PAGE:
MOUNT_PORTALFS(8) MidnightBSD System Manager’s Manual MOUNT_PORTALFS(8)

NAME

mount_portalfs — mount the portal daemon

SYNOPSIS

mount_portalfs [−o options] /etc/portal.conf mount_point

DESCRIPTION

The mount_portalfs utility attaches an instance of the portal daemon to the global file system namespace. The conventional mount point is /p. This command is normally executed by mount(8) at boot time.

The options are as follows:

−o

Options are specified with a −o flag followed by a comma separated string of options. See the mount(8) man page for possible options and their meanings.

The portal daemon provides an open service. Objects opened under the portal mount point are dynamically created by the portal daemon according to rules specified in the named configuration file. Using this mechanism allows descriptors such as sockets to be made available in the file system namespace.

The portal daemon works by being passed the full pathname of the object being opened. The daemon creates an appropriate descriptor according to the rules in the configuration file, and then passes the descriptor back to the calling process as the result of the open system call.

NAMESPACE

By convention, the portal daemon divides the namespace into sub-namespaces, each of which handles objects of a particular type.

The following sub-namespaces are currently implemented: fs, pipe, tcp, and tcplisten.

The fs namespace opens the named file, starting back at the root directory. This can be used to provide a controlled escape path from a chrooted environment.

The pipe namespace executes the named command, starting back at the root directory. The command’s arguments can be provided after the command’s name, by separating them with spaces or tabs. Files opened for reading in the pipe namespace will receive their input from the command’s standard output; files opened for writing will send the data of write operations to the command’s standard input.

The tcp namespace takes a slash separated hostname and a port and creates an open TCP/IP connection.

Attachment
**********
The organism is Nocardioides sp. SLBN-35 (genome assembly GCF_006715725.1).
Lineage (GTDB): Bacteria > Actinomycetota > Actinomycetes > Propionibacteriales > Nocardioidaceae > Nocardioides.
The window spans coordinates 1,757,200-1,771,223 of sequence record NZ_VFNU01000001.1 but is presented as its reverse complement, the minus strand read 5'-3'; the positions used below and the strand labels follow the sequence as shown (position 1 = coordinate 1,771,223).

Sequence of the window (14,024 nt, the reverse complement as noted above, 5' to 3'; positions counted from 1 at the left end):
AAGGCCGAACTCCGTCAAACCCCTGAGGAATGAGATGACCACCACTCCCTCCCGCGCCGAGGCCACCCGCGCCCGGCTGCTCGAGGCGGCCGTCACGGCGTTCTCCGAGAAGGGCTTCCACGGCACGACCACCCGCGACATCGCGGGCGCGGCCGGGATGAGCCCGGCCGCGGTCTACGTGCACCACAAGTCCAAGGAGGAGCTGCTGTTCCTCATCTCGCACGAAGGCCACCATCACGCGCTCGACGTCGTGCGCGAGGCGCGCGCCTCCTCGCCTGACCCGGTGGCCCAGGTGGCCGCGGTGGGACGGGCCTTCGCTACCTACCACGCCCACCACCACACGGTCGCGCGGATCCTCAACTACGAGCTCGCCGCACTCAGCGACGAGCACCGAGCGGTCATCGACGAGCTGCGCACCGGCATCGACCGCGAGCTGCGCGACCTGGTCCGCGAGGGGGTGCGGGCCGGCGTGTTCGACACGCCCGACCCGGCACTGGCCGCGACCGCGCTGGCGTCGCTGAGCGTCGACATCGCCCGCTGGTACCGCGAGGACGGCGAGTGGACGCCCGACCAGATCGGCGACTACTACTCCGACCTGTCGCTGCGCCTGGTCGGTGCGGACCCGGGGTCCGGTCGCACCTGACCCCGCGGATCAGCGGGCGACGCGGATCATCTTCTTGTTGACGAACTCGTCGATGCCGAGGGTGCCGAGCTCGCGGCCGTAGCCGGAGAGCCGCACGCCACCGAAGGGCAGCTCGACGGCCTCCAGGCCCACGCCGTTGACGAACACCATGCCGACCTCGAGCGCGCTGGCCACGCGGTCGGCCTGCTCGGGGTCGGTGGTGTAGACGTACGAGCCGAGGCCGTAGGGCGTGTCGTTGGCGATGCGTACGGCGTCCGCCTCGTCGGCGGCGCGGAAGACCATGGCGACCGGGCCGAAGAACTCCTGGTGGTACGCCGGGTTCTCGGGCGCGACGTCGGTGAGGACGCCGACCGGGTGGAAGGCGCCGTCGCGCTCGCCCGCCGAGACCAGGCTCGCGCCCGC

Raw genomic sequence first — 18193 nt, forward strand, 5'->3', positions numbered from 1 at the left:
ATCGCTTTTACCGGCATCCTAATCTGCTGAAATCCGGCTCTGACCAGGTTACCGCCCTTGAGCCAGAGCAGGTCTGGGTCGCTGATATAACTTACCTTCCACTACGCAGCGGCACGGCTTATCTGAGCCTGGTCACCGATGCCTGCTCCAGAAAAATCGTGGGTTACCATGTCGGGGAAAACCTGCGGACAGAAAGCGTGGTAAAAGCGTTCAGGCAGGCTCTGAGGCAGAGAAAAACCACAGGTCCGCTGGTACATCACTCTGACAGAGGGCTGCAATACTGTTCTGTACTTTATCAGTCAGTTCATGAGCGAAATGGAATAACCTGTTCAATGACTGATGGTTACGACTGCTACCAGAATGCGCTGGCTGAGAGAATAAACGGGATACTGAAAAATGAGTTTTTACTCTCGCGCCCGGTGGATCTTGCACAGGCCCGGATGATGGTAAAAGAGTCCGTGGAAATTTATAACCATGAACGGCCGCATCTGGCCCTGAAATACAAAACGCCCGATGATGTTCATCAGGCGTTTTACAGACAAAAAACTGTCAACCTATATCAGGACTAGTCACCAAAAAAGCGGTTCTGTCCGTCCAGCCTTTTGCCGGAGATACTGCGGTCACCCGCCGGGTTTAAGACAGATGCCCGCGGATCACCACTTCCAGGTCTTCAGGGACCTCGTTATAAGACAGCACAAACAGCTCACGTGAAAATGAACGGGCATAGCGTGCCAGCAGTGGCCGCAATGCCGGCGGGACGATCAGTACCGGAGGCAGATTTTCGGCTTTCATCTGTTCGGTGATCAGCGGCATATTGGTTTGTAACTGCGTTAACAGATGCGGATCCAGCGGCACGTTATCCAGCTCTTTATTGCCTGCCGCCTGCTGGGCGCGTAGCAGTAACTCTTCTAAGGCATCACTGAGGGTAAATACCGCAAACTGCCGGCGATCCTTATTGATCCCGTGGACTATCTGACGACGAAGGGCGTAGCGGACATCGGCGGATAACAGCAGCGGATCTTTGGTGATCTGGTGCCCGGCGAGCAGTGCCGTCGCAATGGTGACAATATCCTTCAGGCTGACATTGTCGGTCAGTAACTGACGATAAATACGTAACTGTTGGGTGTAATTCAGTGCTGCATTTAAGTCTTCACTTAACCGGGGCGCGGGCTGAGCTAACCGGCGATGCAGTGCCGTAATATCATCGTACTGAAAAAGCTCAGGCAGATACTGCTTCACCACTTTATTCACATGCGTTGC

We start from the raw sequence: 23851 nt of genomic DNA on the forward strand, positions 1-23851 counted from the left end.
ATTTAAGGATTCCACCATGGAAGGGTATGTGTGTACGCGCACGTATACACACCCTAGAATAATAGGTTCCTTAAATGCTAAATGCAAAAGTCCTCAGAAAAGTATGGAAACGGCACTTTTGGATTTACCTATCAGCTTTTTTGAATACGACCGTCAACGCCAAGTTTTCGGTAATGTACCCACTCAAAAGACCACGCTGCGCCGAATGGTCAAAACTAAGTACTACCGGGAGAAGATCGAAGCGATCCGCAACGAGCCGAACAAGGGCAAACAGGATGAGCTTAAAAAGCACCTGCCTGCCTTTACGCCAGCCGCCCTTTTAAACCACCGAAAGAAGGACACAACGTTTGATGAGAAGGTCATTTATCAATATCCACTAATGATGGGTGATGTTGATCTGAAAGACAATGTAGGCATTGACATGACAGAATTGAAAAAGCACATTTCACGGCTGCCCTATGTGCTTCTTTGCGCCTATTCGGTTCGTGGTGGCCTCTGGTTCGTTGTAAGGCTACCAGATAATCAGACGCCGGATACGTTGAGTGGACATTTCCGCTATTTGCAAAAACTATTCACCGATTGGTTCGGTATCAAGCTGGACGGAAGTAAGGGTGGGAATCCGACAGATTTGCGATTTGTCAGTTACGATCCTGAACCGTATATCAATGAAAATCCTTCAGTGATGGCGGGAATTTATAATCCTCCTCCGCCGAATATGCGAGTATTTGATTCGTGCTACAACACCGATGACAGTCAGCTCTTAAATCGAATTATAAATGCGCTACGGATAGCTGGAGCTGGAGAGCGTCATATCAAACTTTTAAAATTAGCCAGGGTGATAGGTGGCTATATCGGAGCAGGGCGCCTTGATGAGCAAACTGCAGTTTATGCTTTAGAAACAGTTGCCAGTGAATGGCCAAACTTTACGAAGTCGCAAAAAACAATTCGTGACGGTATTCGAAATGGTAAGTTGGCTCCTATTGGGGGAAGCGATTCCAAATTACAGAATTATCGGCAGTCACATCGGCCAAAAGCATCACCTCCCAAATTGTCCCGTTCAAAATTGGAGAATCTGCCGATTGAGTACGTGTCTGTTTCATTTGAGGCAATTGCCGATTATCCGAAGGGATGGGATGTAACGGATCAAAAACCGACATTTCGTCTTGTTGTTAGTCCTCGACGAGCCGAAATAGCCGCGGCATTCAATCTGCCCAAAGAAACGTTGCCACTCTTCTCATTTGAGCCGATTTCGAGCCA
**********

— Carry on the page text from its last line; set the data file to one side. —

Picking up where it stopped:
The tcplisten namespace takes a slash separated hostname and port and creates a TCP/IP socket bound to the given hostname-port pair. The hostname may be specified as "ANY" to allow any other host to connect to the socket. A port number of 0 will dynamically allocate a port, this can be discovered by calling getsockname(2) with the returned file descriptor. Privileged ports can only be bound to by the super-user.

CONFIGURATION FILE

The configuration file contains a list of rules. Each rule takes one line and consists of two or more whitespace separated fields. A hash (‘‘#’’) character causes the remainder of a line to be ignored. Blank lines are ignored.

The first field is a pathname prefix to match against the requested pathname. If a match is found, the second field tells the daemon what type of object to create. Subsequent fields are passed to the creation function.

# @(#)portal.conf 5.1 (Berkeley) 7/13/92

tcplisten/

tcplisten tcplisten/

tcp/

tcp tcp/

fs/

file fs/

pipe/

pipe pipe/

FILES
/p/*
EXAMPLES

Display the greeting of the FreeBSD SMTP server.

head -1 /p/tcp/mx1.freebsd.org/smtp

Implement a (single-threaded) echo server:

while :
do
(exec 3<>/p/tcplisten/ANY/echo && cat -u <&3 >&3)
done

Gather data from two sources. Verify that two remote files are identical:

diff -q ’/p/pipe/usr/bin/fetch -o - \
ftp://ftp1.freebsd.org/pub/FreeBSD/README.TXT’ \
’/p/pipe/usr/bin/fetch -o - \
ftp://ftp2.freebsd.org/pub/FreeBSD/README.TXT’

Scatter data to two sinks. Record a remote CD ISO image and calculate its checksum:

fetch -o - ftp://ftp5.freebsd.org/.../disc.iso |
tee ’/p/pipe/usr/local/bin/cdrecord -’ |
md5

Create an XML view of the password file:

ln -s ’/p/pipe/usr/local/bin/passwd2xml /etc/passwd’ \
/etc/passwd.xml"

SEE ALSO

mount(2), unmount(2), fstab(5), mount(8)

W. Richard Stevens

and

Jan-Simon Pendry , "
Portals in 4.4BSD ",
USENIX 1995 Technical Conference Proceedings
,
Peter Honeyman
,
Berkeley, CA .

CAVEATS

This file system may not be NFS-exported.

HISTORY

The mount_portalfs utility first appeared in 4.4BSD.

MidnightBSD 0.3 March 11, 2005 MidnightBSD 0.3